Best Gay Bar
Reader’s Choice: Sofo
Clean and nicely furnished, with abstract art adorning the brick walls, Sofo is the quintessential home-away-from-home drinking establishment. You can show up in an old T-shirt and jeans, or walk in direct from that fancy benefit decked out in your tux, and no one will say boo. It’s not a dance bar, although spontaneous dance parties occur, and it’s not a sports bar, although the big game is often showing on one of the several TV screens, competing with music videos. Play a low-key round of darts, or pool—even if, like me, you suck at both. Certainly Sofo’s a gathering place for groups of friends, but if you drop in solo, someone is going to chat you up. Each and every one of the bartenders is the basis of someone’s obsessive crush, even (or perhaps most especially) the straight ones. (Hi Zack!) If the camaraderie of the back patio and a pint aren’t enough for you, avail yourself of nearby naughtiness: Banana Video is upstairs and the Chicago Eagle is steps away. a4923 N. Clark, 773-784-7636, sofobar.com. —Robert McDonald
Readers’ Choice: Sidetrack
a 3349 N. Halsted, 773-477-9189, sidetrackchicago.com.
Best Lesbian Night Out
Reader’s Choice: FKA
FKA as in Formerly Known As, as in formerly known as the trans-positive dance party Transmission. FKA changed names and locations—from the lesbian bar Stargaze to Michelle Fire’s Big Chicks—more than a year ago now, but the party never stopped hopping. These days FKA is a veritable alphabet soup of GLBTQs, with an emphasis on the Q. Produced monthly by irrepressible promoters Nako Okubo and Ali McDonald, aka DJ Reaganomix, it stays fresh with an ongoing rotation of wacky themes (jocks versus nerds, for example, or the recent “A Night to Remember Under the Sea in Paris” prom theme), and DJ Reaganomix’s eclectic playlists, which rely as much on pop and indie music as the latest dance beats. aFirst Thursday of the month, Big Chicks, 5024 N. Sheridan, 773-728-5511, myspace.com/trans_mission. —Kathie Bergquist
Readers’ Choice: Big Chicks and the Closet (tie)
The Closet a 3325 N. Broadway, 773-477-8533.
Best Bar for Mixed Company
Readers’ Choice: Glenwood Bar
a 6962 N. Glenwood, 773-764-7363, theglenwoodbar.com.
Best Drag Show
Readers’ Choice: Kit Kat Lounge & Supper Club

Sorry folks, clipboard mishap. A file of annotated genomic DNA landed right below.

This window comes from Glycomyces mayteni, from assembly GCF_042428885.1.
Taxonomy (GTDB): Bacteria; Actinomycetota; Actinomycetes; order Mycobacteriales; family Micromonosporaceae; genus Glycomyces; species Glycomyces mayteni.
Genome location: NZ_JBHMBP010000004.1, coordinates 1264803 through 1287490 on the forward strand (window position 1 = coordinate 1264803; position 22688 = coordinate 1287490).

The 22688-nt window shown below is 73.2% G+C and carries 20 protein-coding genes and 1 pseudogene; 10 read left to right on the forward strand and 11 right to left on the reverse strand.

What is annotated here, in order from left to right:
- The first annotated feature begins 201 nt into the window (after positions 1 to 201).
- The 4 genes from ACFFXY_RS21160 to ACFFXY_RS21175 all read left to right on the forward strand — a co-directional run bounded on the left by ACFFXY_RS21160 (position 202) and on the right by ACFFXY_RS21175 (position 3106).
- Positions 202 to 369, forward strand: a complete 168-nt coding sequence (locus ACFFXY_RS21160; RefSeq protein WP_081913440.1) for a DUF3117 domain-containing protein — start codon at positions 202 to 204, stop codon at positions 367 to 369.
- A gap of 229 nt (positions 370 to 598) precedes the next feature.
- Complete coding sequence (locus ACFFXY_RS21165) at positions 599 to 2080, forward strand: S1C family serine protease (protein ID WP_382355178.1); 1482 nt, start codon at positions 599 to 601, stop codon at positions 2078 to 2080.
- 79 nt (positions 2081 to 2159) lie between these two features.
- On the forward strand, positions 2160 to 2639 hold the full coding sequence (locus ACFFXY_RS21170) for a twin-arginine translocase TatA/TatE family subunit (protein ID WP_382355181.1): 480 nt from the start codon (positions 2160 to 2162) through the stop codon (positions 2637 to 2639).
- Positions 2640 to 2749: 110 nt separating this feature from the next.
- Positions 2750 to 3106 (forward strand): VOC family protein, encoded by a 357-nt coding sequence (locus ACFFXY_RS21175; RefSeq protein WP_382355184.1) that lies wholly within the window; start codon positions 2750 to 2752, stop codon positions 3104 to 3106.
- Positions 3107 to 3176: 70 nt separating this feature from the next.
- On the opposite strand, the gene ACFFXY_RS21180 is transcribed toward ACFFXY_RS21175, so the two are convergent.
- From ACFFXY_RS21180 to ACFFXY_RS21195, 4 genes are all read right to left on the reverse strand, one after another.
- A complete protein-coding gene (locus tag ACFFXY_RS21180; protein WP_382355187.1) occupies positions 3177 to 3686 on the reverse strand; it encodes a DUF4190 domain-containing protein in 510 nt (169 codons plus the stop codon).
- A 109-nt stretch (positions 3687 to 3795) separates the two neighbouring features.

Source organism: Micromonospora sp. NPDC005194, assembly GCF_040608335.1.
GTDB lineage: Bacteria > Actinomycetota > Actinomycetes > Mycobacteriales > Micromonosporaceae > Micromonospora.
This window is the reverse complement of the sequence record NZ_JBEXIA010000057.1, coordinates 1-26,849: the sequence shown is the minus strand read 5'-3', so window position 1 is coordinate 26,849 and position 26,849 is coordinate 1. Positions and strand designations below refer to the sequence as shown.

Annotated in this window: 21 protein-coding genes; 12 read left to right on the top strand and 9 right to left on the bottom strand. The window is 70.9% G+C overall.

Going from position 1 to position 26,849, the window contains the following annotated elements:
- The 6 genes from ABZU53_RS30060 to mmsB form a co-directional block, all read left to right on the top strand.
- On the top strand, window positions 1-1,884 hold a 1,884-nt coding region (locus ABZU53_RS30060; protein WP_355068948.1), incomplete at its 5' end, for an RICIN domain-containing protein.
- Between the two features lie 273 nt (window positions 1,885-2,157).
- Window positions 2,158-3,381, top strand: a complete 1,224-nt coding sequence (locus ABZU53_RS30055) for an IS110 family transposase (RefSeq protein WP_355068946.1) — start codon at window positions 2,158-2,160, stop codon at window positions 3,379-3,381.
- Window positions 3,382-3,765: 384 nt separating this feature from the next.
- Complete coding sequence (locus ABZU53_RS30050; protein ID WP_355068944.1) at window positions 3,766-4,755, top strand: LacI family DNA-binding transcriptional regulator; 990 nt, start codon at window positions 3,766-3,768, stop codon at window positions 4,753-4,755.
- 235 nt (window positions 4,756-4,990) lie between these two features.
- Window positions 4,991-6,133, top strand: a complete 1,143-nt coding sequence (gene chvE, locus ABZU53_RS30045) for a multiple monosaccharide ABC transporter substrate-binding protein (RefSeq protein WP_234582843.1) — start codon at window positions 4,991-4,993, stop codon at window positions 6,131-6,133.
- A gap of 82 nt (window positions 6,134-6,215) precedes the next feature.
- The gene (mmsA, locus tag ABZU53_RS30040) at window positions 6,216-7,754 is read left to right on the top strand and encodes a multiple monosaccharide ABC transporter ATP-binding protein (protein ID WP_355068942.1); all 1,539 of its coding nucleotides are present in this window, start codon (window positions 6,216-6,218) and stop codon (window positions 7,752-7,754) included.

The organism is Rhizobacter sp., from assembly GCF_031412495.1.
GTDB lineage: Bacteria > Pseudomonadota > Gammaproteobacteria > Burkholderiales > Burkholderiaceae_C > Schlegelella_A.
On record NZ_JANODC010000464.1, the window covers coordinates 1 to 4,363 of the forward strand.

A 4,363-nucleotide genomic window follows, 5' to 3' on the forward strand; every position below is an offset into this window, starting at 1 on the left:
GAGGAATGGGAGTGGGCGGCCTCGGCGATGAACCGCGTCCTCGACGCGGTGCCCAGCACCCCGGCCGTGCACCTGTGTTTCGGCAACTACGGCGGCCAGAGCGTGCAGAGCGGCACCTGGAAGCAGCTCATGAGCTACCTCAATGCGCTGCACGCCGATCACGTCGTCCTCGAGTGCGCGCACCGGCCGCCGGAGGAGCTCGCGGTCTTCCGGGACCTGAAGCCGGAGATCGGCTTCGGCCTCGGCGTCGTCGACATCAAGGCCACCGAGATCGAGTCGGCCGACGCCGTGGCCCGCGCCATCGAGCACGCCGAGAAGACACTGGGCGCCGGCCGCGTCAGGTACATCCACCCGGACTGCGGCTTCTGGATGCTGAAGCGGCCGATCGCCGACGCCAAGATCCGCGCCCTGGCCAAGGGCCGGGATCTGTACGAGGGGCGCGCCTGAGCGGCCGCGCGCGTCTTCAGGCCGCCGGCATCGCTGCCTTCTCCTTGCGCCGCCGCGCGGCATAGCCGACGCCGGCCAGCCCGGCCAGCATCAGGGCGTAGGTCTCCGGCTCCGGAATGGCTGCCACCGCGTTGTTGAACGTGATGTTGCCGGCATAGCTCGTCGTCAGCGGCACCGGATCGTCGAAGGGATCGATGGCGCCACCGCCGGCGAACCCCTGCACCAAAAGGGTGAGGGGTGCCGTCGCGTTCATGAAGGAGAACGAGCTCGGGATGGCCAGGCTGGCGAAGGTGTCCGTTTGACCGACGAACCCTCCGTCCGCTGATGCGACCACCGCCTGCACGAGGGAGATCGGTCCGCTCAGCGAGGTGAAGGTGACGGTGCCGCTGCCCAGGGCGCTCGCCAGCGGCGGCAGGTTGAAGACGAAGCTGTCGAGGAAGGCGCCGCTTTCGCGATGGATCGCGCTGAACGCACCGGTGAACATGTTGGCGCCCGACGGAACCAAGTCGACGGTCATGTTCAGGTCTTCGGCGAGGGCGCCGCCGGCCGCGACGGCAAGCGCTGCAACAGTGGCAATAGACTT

a 3700 N, Halsted, 773-525-1111, kitkatchicago.com.
Best Gay Bar for Straight People
Reader’s Choice: Sidetrack
While Big Chicks and T’s, with their reputations for friendliness, seem like obvious choices, and the devil on my shoulder wants me to recommend the Chicago Eagle or Little Jim’s, the reason I’ll go with Sidetrack as the best gay bar for straights is the overall nonthreatening wholesomeness of the place. Every guy you see could pass for safe and comforting Will Truman or Jack McFarland, and the regulars tend to gather in groups, so cruisiness is minimal (not that every single straight person in a gay bar doesn’t think he or she is being relentlessly cruised anyway). Furthermore, the always joyful and riotous show-tunes nights (Monday night, and Friday and Sunday evenings) give straights an opportunity to embrace their inner ‘mo. a 3349 N. Halsted, 773-477-9189, sidetrackchicago.com. —Kathie Bergquist
Readers’ Choice: Sidetrack
Best GLBTQ-Friendly House of Worship
Reader’s Choice: Pillar of Love Fellowship at the Center on Halsted
When the whole Reverend Wright brouhaha came to the fore, occasionally a fellow gay (typically a Clinton supporter) would moan, “I can just imagine how he is with gay people,” referring, no doubt, to the stereotype that gay-bashing is the norm within African-American communities. But actually, as reported by Windy City Times, many black gays and lesbians came out in defense of Reverend Wright because of his (and Trinity United’s) tradition of support of GLBTQ people. Doing just as much to debunk the stereotype, but with less Clinton bashing, is the Pillar of Love Fellowship, a self-described “radically inclusive, justice-minded ministry” in the African-American spiritual tradition, open to all but catering particularly to the spiritual needs of GLBTQ folk. Helmed by openly lesbian pastor Phyllis Pennese (whose sermons frequently draw on examples from gay culture), it meets at the Center on Halsted every Sunday from 1 to 3 PM. a 3656 N. Halsted, 773-472-6469, pillaroflove.org. —Kathie Bergquist
Readers’ Choice: Broadway United Methodist Church
a 3338 N. Broadway, 773-348-2679, brdwyumc.org.